Personal protective equipment litter causing environmental and safety issues
KITCHENER -- Littering is already a big problem for the environment, but during a pandemic it can become a health and safety issue as well.
Residents have reported finding an increase in personal protective equipment – like gloves and masks – on the ground around Waterloo Region.
Waterloo resident Kevin Burt takes it upon himself to clean up the park near his home.
"It's going to take someone to do it, who is going to get paid to do it, which is going to cost us tax dollars," he said. "This is the only way it was going to get done, is if I did it myself."
Shayne Turner, the director of Waterloo Municipal Enforcement Services, says that litter clean up responsibilities ultimately fall onto the property owners.
"Use proper solutions [for picking up PPE litter] like a pair of tongs or litter pickers," he said. "Certainly wear gloves, a mask, and don't let it come in contact with your bare skin."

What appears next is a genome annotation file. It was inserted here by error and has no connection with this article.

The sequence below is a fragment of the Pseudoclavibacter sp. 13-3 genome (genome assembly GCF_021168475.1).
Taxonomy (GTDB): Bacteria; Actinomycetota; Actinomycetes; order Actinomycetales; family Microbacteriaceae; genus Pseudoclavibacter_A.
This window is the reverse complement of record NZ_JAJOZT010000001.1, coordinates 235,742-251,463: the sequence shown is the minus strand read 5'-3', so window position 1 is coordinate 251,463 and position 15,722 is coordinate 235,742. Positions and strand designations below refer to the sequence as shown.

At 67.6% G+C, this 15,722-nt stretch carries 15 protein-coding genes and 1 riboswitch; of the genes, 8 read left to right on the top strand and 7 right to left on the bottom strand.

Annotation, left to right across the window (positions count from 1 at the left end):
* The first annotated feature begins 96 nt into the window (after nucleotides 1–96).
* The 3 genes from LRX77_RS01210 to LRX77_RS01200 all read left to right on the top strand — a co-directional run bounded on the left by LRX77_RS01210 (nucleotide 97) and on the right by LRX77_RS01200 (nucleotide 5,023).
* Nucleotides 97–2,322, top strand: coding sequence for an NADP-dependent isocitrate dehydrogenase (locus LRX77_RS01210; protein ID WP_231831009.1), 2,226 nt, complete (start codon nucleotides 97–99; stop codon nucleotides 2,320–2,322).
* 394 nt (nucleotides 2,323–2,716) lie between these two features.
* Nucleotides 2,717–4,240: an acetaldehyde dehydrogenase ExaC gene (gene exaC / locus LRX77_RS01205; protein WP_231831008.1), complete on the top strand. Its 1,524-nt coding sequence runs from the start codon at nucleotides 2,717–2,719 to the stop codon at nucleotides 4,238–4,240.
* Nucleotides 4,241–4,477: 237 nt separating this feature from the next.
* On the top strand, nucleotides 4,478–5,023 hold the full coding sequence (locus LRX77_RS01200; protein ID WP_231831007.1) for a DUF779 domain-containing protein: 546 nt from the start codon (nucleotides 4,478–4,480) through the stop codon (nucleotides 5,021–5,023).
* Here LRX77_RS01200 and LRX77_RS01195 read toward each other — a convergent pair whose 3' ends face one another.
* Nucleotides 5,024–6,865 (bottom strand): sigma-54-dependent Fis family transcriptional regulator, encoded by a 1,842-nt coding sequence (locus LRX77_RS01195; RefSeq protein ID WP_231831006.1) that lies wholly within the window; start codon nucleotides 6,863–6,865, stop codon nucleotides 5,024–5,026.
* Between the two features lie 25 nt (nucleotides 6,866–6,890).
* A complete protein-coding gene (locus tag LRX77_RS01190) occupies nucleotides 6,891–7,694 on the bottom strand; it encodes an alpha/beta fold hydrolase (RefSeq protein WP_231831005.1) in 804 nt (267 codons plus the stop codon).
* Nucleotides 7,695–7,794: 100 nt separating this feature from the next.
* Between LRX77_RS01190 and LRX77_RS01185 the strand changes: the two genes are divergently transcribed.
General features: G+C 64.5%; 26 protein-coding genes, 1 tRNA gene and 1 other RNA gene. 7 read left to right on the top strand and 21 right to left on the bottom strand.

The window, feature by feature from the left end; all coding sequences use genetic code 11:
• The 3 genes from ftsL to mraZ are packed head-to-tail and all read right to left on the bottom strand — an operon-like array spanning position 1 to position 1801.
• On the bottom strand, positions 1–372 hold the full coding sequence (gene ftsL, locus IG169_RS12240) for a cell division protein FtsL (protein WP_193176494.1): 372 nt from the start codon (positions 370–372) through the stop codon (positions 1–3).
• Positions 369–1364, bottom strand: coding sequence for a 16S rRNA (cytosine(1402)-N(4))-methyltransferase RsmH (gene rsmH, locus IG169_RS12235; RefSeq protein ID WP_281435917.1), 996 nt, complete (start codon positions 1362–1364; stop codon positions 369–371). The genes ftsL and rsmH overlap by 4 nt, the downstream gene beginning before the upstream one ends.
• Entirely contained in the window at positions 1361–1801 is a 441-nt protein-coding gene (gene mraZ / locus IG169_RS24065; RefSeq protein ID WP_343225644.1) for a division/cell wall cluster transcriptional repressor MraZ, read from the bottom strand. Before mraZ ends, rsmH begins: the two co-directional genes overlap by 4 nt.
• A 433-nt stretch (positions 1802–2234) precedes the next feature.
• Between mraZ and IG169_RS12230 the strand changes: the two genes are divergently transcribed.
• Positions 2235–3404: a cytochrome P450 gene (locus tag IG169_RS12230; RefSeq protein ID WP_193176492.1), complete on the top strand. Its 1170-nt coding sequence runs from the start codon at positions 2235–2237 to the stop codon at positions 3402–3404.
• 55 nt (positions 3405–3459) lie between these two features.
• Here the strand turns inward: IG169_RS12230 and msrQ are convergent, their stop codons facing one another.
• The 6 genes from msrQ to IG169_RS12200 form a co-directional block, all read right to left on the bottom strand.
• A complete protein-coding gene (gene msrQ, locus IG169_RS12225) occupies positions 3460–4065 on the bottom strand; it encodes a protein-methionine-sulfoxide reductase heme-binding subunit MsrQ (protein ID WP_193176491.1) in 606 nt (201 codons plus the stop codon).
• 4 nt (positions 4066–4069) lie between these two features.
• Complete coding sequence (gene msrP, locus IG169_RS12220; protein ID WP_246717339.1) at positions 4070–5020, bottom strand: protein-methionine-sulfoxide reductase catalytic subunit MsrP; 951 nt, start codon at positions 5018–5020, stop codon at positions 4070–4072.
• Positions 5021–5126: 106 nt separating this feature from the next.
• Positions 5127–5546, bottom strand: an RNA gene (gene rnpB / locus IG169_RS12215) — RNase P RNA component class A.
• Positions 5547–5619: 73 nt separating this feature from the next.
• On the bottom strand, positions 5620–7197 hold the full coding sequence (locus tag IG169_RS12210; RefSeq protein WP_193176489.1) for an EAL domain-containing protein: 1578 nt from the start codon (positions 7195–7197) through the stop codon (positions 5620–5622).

Some businesses will call contractors like Kitchener's Clintar Landscape Management for cleanup.
"People make the decision to protect themselves, to not touch surfaces, and cover themselves," said owner Jim Maloney. "It's kind of baffling that they're going to drop this stuff in the middle of a parking lot.
"[The PPE litter] is unique for our crews because it's something they have to realize and be aware of."
For other businesses like grocery stores, the cleanup responsibilities can fall on the employees.
"That's not what they're there to do," said Tim Deelstra, a spokesperson for the United Food and Commercial Workers Union. "They're there to serve the public, to make sure food is provided to them.
"These are items that people who have potentially been infected with COVID-19 might have had on them."
Those caught littering can face a fine of up to $450.